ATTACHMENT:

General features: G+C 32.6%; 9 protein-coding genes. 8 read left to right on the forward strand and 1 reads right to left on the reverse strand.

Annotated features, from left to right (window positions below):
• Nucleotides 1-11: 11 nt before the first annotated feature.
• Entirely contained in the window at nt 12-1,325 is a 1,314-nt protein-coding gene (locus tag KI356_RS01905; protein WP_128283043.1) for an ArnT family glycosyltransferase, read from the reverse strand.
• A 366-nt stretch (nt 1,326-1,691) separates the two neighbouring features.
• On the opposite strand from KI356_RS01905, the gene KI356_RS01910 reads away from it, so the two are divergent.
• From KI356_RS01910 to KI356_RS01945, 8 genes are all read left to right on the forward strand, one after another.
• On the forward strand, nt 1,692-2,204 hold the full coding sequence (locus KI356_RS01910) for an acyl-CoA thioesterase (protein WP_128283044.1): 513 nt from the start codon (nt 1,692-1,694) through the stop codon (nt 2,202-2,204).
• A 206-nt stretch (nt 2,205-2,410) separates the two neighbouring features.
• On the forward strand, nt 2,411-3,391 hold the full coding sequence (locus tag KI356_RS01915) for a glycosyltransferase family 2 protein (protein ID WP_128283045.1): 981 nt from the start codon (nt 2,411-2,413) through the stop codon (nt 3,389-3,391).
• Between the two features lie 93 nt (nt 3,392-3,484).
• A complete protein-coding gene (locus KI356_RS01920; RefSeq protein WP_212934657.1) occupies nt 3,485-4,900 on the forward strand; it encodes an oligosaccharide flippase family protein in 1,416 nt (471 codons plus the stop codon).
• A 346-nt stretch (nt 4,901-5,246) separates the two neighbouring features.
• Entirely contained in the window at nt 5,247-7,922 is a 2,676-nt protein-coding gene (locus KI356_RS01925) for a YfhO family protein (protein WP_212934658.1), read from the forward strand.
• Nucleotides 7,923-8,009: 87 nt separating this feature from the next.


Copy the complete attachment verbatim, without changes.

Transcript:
General features: G+C 32.6%; 9 protein-coding genes. 8 read left to right on the forward strand and 1 reads right to left on the reverse strand.

Annotated features, from left to right (window positions below):
• Nucleotides 1-11: 11 nt before the first annotated feature.
• Entirely contained in the window at nt 12-1,325 is a 1,314-nt protein-coding gene (locus tag KI356_RS01905; protein WP_128283043.1) for an ArnT family glycosyltransferase, read from the reverse strand.
• A 366-nt stretch (nt 1,326-1,691) separates the two neighbouring features.
• On the opposite strand from KI356_RS01905, the gene KI356_RS01910 reads away from it, so the two are divergent.
• From KI356_RS01910 to KI356_RS01945, 8 genes are all read left to right on the forward strand, one after another.
• On the forward strand, nt 1,692-2,204 hold the full coding sequence (locus KI356_RS01910) for an acyl-CoA thioesterase (protein WP_128283044.1): 513 nt from the start codon (nt 1,692-1,694) through the stop codon (nt 2,202-2,204).
• A 206-nt stretch (nt 2,205-2,410) separates the two neighbouring features.
• On the forward strand, nt 2,411-3,391 hold the full coding sequence (locus tag KI356_RS01915) for a glycosyltransferase family 2 protein (protein ID WP_128283045.1): 981 nt from the start codon (nt 2,411-2,413) through the stop codon (nt 3,389-3,391).
• Between the two features lie 93 nt (nt 3,392-3,484).
• A complete protein-coding gene (locus KI356_RS01920; RefSeq protein WP_212934657.1) occupies nt 3,485-4,900 on the forward strand; it encodes an oligosaccharide flippase family protein in 1,416 nt (471 codons plus the stop codon).
• A 346-nt stretch (nt 4,901-5,246) separates the two neighbouring features.
• Entirely contained in the window at nt 5,247-7,922 is a 2,676-nt protein-coding gene (locus KI356_RS01925) for a YfhO family protein (protein WP_212934658.1), read from the forward strand.
• Nucleotides 7,923-8,009: 87 nt separating this feature from the next.